From: Kenneth Whistler (email@example.com)
Date: Mon Jul 07 2008 - 19:52:59 CDT
> >This isn't as much of an advantage as it sounds, since in most Unicode
> >processes you need to be prepared to deal with multiple characters at
> >once anyway.
> I don't get the point. Whether you're dealing with one character or
> many, life is simpler if they're all the same size.
I think the point that John was making is that if you are
constructing APIs, whether public APIs or internal ones, most
of the time you are better off defining them as a string interface
rather than a character interface.
Even if you "think" you are just dealing with a "character" it
is often the case that what is of interest may actually be
a combining character sequence or a grapheme cluster or
a collation contraction element or some other significant
sequence of code points.
And if you already have a UTF-16 string API in place, the API doesn't
care if it is getting a single-code-unit BMP character or a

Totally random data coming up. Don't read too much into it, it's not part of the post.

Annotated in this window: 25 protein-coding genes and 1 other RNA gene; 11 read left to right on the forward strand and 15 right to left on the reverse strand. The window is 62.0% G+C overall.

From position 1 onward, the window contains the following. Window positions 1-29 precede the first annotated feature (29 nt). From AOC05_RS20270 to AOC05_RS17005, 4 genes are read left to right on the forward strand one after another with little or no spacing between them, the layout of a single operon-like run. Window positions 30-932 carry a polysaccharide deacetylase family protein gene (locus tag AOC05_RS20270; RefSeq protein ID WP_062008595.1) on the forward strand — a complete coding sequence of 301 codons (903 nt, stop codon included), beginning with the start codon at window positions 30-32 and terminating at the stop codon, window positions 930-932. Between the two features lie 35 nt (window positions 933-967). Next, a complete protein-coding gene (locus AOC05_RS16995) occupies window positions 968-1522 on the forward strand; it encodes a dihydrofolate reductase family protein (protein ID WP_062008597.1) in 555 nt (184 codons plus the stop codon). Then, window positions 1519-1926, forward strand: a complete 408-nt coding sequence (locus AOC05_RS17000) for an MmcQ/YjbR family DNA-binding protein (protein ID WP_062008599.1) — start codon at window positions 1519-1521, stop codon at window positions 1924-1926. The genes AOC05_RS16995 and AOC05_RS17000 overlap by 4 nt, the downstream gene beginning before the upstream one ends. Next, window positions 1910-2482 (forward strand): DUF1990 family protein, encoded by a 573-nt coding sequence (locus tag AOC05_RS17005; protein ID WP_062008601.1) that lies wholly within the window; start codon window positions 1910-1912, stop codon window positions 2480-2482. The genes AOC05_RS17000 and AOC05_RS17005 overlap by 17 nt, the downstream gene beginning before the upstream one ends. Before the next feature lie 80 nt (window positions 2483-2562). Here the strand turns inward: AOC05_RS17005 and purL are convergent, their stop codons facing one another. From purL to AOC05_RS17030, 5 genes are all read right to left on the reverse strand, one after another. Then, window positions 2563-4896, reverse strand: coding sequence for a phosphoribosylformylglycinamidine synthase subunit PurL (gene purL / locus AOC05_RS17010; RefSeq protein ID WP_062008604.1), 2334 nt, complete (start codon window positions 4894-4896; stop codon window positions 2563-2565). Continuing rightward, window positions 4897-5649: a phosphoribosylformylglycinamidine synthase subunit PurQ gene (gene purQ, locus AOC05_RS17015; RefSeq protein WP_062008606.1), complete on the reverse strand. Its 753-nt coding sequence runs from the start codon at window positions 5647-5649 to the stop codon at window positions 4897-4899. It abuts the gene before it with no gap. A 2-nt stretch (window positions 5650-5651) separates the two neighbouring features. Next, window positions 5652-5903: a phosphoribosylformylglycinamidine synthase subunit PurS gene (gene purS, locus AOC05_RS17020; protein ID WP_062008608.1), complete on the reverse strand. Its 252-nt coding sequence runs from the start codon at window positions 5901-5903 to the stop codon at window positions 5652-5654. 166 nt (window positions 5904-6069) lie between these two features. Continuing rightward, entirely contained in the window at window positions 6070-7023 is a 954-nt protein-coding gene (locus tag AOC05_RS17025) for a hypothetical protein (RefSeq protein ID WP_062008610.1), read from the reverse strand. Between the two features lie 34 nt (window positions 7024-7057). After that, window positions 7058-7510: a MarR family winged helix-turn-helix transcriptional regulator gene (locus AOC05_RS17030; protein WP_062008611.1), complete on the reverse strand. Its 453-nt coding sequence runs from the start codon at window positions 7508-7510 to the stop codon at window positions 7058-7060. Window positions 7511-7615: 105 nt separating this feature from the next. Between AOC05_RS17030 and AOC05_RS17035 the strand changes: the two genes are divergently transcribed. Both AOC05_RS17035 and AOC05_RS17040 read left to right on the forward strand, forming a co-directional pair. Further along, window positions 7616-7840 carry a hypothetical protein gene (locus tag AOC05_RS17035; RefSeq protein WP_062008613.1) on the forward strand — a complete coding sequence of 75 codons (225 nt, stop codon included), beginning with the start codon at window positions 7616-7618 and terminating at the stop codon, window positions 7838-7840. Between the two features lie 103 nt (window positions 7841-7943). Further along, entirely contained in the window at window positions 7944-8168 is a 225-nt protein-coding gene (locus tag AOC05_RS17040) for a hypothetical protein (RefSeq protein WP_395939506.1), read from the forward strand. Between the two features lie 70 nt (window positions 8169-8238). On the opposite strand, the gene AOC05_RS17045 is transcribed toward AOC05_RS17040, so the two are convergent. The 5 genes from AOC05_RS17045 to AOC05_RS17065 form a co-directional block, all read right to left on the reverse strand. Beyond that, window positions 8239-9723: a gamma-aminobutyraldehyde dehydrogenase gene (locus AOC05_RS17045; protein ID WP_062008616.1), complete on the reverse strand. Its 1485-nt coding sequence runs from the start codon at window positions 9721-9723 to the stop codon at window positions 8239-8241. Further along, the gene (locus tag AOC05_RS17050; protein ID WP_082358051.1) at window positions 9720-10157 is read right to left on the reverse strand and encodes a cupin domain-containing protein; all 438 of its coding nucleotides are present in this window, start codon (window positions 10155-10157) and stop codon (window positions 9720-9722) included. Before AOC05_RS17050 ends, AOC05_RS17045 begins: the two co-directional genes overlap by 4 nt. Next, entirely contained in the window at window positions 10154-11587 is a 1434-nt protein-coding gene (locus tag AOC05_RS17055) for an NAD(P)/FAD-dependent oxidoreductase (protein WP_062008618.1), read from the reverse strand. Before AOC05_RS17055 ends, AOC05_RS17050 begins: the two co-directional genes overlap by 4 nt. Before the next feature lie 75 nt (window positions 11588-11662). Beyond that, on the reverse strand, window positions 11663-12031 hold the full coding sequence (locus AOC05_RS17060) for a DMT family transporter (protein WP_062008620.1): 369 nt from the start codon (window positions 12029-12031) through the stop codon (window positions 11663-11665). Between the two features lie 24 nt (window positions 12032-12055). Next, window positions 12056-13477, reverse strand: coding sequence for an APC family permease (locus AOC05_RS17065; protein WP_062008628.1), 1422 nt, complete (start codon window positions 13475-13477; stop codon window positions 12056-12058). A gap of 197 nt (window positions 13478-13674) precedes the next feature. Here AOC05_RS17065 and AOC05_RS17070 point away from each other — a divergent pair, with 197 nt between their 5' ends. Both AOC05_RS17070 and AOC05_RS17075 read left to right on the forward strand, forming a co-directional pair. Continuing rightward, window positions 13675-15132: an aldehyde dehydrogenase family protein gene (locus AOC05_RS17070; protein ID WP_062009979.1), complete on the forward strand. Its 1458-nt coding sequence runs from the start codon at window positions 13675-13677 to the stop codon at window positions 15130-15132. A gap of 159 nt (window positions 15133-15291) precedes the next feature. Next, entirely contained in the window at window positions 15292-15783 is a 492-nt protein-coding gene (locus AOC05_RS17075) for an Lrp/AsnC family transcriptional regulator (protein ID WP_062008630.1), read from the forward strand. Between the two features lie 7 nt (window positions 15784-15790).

two-code-unit SMP character.
Of course the code underneath, if it is actually parsing code points
from the string, needs to know the distinction and behave
correctly. But it is often the case that complex code can
be written much more cleanly if it is just passing string
pointers (or objects) up and down the stacks, rather than
prematurely parsing characters and trying to pass individual
characters as parameters. For Unicode this is particularly
important, because there are so many complex conditions where
the behavior of a character depends on its string context.
Yes, if you do *everything* in UTF-32, the same arguments
for string APIs would apply without having to do surrogate
detection at the point of parsing code point boundaries,
but there are a number of good reasons why people choose
to (or have to) process text in UTF-16, as well.
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